Why You Should be Conducting Reference Checks

It’s a sad reality of hiring: Some candidates are guilty of fudging on their resumes, and others are flat-out lying. In many of these cases, no real harm is done by these embellishments or by the start- and end-date manipulations that applicants use to hide gaps in their employment history. The problem is employers have no way of knowing if these are little white lies or the fraudulent kind that could get them embroiled in a costly lawsuit.

Companies that don’t do reference checks could be putting their businesses at risk. No matter how impressive an applicant looks on paper or sounds in an interview, the reference check should still be an essential part of the hiring process.

Is a reference check worth the time it takes?

The short answer is “Yes.” Checking references allows you to obtain information that’s independent of the application or resume. It’s the best way to validate the information you obtained during the interview, and it’s also a way to clear up any gray areas.

There is also a financial benefit. The information you get could prevent a hiring mistake that could cost you production time, not to mention the expense of restarting the hiring process to undo a mistake you could have prevented with a short phone call.

When is the best time to do a reference check?

As mentioned, some candidates look perfect on paper but don’t perform well during the interview. There are also those who do well in the interview but fall flat once they are on the job. Resumes are often overstated, and accomplishments can be exaggerated, so it’s important to take steps to ensure the person you interviewed is the same one who shows up for work.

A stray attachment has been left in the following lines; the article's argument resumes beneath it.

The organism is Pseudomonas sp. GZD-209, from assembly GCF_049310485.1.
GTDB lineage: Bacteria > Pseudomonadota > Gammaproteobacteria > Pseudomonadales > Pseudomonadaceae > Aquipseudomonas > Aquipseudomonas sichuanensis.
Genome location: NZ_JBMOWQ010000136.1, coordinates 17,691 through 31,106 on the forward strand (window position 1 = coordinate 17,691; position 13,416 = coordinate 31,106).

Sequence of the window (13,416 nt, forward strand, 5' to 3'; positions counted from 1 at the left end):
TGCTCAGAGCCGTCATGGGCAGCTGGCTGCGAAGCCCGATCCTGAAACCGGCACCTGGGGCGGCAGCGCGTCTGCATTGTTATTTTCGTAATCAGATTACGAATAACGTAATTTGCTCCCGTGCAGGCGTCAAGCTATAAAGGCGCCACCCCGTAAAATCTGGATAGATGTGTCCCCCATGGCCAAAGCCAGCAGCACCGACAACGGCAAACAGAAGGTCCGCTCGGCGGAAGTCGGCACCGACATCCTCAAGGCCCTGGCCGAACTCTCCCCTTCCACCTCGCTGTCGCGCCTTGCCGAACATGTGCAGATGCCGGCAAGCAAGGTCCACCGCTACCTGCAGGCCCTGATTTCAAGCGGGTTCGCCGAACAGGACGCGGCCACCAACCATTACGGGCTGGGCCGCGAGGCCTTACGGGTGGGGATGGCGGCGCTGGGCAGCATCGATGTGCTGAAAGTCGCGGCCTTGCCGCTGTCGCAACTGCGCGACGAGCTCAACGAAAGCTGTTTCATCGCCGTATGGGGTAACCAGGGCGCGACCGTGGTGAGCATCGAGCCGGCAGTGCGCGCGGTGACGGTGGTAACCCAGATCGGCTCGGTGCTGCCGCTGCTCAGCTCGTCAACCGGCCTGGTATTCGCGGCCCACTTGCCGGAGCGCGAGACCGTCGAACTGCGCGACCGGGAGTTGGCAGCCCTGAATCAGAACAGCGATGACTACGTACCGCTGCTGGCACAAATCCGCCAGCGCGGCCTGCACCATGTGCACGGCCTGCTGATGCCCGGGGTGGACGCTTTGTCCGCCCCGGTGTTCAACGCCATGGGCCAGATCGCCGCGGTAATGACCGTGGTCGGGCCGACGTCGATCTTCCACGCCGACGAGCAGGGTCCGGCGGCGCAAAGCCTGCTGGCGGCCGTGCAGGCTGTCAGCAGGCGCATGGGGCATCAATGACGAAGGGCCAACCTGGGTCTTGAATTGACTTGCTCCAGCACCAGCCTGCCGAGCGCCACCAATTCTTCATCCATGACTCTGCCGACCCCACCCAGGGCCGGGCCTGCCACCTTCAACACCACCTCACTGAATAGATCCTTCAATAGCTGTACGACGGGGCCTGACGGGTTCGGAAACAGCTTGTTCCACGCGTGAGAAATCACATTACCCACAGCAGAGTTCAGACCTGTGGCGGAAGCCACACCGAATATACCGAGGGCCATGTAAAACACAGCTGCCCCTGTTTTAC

The way to ensure this is to do all your reference checks before you make a job offer. It’s the best way for you to have a good idea how this person will perform on the job.

Ask the right questions

As a rule of thumb, when checking references with the candidate’s former supervisor, it’s a good idea to ask the same questions you asked the candidate. Those questions should encourage the supervisor to talk about the candidate’s actual experiences from a different perspective.

Don’t bother with questions that require yes or no answers (Was he good to work with?) or numbers (How many days did she miss?). There is little insight to be gained from them.

Watch out for fake references

Occasionally, a desperate candidate will have you check with a former “boss” who is nothing more than a friend who has been asked to sing the praises of his buddy. Check them out on LinkedIn and use the company’s number to connect with them. That’s a foolproof way to find out if you’re speaking to an imposter.

Do you have plans to hire?

United Personnel has been providing staffing solutions to Western Massachusetts and beyond for over 30 years. Let us use our experience and expertise to help you build a strong team for your business. Contact us today for more information.